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College of Food, Agricultural, and Environmental Sciences


New Weed Hurts Ohio Soybeans and Veggies

August 11, 2003

WOOSTER, Ohio-Vegetable gardens and soybean fields have been weeded out and targeted by an unfamiliar invasive plant and Ohio State University crop scientists are concerned. Apple of Peru, also known as shoo-fly, moved into Ohio about five years ago. The weed, first seen in a bell pepper field in Sandusky County, was mis-identified as groundcherry, said Joel Felix, an Ohio State horticulture and crop science research associate. Despite attempts to kill the weed with Command herbicide and hand-pulling, the problem escalated. "Apple of Peru is a highly competitive plant and if a few plants survive, we know there will be a reduction in yields," Felix said. "It's a major problem across the world, but we're just starting to see it here and we need to get it under control. One missed weed can leave thousands of seeds. As the adage goes, one year of seeding, seven years of weeding." Relatively little is known about apple of Peru because it is not a major problem in North America or Europe, said Felix, who works at OSU's Ohio Agricultural Research and Development Center in Wooster. In the United States, apple of Peru has been found in cotton fields in North Carolina and peanut fields in Georgia. The weed, however, is a major problem in soybean and sugarcane fields in Brazil and in other crops in Asia and parts of Africa, Felix said. In studies done in Japan and Australia, researchers showed more than a 30 percent yield reduction in corn. Apple of Peru is not as easy to spot in corn fields because of the crop's height, but in soybean and vegetable crop fields, the weed outgrows the crop and kills off competing plants, Felix said. "We saw apple of Peru in a soybean field in early July and it was about 2 inches below the soybean canopy. When soybean plants started to flower two to three weeks later, apple of Peru plants were 2 inches above the soybean canopy," Felix said. "When we went back two to three weeks later, the weeds had broken through the canopy and were 8 to 10 inches taller than the soybeans." While Roundup and Callisto herbicides kill apple of Peru, there are concerns that if it continues to spread, it may be as costly of a problem as velvetleaf in corn and soybean fields. Researchers have found that its seedlings tolerate herbicides including Command, Dual Magnum, Outlook, Basis and Permit. The biggest concern, however, lies with vegetable crops such as potatoes, tomatoes, bell peppers and other related produce. These crops are from the same family as apple of Peru, making it hard to find suitable herbicides that will kill only the weed, Felix said. The seeds, which grow in a cherry-looking fruit, are easily spread when the brittle fruit casing is burst. These seeds are dormant at harvest and therefore could build up quickly in soil seedbanks, Felix said. They also might collect in combine headers so that farmers sharing equipment are more apt to spread the weed. This year's rain also may have aided the spread of apple of Peru thanks to the constant movement of water in fields. Outside of fields, the weed is being spread by gardeners who are sharing and trading seeds for their "shoo-fly" ability, Felix said. The weed serves as an insect repellent and people have been growing the plant in their garden and rubbing it on their skin. In the era of West Nile virus, these gardeners could be major spreading agents. "Our concern is that we don't know the distribution or extent of apple of Peru in the area," Felix said. "From what we have seen, people are exchanging seeds and growing them in their garden. "If care is not taken to try to minimize and eliminate the weed at this stage, it could be a huge problem for soybean and vegetable crop growers," he said. The extent of the plant in Ohio is unknown because it is easily mistaken for other plants. At an early stage, apple of Peru looks similar to Eastern black nightshade, a weed common to vegetable crops. In its later stages, it looks like common groundcherry and bears similar fruits, the only difference being the brittle fruit of the weed verses the pliable fruit of the ground cherry. People might have the weed and not realize it because they have identified it wrong, Felix said. Farmers need to re-evaluate their weeds, watching closely for apple of Peru. During July and August it is easily identified by its light blue flowers and lantern-shaped berries. At this time researchers have estimated that infested fields in Sandusky and Seneca counties total about 2,000 acres. In order to better quantify and manage the weed, researchers are urging farmers to report all suspected apple of Peru plants to their local Ohio State University Extension agent.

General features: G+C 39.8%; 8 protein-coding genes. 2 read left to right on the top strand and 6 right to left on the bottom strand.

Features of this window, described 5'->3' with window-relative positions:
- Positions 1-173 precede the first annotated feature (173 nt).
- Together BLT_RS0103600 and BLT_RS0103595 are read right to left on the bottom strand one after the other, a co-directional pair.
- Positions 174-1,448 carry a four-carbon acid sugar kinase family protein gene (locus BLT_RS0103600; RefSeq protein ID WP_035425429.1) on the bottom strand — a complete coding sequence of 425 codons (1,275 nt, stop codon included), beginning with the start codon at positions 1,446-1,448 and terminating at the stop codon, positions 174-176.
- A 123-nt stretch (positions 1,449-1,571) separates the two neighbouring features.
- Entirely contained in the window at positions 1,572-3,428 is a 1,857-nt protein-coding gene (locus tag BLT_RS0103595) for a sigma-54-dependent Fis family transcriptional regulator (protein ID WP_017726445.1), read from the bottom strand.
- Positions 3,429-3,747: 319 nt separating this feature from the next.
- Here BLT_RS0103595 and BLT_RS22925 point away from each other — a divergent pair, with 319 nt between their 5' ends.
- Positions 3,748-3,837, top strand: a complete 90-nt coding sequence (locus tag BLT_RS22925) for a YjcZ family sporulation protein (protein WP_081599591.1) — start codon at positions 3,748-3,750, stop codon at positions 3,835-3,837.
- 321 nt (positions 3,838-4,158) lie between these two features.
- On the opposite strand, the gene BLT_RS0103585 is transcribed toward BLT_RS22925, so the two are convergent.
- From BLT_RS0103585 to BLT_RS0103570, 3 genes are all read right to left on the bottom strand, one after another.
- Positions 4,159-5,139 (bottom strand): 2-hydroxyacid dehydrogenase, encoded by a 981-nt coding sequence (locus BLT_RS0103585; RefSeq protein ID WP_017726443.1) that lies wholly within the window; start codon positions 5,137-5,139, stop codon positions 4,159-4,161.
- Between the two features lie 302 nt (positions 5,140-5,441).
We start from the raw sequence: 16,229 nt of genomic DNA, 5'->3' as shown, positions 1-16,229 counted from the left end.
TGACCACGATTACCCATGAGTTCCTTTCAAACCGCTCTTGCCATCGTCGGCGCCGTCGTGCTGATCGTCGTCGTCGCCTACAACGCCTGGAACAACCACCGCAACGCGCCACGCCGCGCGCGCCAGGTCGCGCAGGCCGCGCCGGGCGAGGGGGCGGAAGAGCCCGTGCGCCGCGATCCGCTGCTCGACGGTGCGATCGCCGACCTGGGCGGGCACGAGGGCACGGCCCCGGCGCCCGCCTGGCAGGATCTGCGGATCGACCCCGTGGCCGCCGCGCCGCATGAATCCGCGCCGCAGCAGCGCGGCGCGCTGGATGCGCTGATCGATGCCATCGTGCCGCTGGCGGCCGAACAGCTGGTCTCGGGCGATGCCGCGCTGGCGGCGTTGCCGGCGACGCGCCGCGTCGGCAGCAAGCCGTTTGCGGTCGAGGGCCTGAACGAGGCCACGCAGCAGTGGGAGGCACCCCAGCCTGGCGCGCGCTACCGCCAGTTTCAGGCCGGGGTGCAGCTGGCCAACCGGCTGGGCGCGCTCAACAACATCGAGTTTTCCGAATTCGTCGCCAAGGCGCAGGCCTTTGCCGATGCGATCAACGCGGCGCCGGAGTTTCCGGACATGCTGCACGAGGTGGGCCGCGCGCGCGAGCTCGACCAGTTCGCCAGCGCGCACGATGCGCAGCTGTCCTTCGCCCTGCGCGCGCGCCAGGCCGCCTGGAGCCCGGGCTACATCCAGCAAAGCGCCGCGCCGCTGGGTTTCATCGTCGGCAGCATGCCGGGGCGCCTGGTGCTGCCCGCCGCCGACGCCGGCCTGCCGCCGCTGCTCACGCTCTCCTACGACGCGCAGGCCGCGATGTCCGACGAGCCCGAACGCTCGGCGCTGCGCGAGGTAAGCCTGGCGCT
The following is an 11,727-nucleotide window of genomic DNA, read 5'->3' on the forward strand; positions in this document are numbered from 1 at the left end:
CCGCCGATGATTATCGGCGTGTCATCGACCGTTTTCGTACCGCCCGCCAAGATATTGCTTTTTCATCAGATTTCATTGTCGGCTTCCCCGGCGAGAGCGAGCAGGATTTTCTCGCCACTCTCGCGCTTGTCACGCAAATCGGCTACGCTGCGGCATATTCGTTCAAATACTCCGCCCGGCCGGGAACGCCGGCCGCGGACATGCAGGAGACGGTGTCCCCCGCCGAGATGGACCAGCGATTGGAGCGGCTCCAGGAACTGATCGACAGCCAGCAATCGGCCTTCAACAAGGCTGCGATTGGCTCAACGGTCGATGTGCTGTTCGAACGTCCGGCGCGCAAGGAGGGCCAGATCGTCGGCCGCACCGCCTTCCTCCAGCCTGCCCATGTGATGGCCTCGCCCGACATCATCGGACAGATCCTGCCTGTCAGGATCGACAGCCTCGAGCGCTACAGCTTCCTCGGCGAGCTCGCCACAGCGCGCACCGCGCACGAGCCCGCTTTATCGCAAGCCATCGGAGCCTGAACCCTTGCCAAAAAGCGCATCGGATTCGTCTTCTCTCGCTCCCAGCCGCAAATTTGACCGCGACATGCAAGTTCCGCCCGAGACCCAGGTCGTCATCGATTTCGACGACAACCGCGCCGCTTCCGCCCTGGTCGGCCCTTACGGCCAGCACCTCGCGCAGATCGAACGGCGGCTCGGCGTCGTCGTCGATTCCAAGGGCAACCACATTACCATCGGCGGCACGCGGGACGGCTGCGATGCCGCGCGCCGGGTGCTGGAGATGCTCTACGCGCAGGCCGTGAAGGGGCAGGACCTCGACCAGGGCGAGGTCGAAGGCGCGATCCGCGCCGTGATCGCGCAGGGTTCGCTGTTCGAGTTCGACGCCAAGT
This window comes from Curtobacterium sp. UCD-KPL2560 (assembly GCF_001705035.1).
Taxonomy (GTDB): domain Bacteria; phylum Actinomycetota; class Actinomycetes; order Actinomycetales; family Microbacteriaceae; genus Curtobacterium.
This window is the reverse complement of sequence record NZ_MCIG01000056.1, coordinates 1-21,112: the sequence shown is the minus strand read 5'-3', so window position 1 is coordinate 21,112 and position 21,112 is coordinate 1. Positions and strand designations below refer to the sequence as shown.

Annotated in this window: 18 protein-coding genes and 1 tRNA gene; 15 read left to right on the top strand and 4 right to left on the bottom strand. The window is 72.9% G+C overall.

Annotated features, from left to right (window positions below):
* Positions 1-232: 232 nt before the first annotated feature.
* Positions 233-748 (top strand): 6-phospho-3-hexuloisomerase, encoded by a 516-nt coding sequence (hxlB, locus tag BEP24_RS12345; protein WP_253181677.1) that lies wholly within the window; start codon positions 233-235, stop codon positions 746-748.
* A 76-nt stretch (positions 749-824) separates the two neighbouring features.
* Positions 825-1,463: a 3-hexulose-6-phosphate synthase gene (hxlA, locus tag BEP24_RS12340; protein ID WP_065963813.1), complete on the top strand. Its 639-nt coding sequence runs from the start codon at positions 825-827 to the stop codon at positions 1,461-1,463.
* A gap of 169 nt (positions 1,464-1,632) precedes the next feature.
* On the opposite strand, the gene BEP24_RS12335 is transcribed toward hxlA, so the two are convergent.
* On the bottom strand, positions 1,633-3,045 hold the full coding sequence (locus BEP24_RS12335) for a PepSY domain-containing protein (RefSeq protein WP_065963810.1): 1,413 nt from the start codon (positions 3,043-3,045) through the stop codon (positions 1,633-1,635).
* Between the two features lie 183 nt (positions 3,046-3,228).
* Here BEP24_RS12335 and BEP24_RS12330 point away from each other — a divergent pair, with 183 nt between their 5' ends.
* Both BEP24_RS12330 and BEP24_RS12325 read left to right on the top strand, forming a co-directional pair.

Melissa Karcher
Joel Felix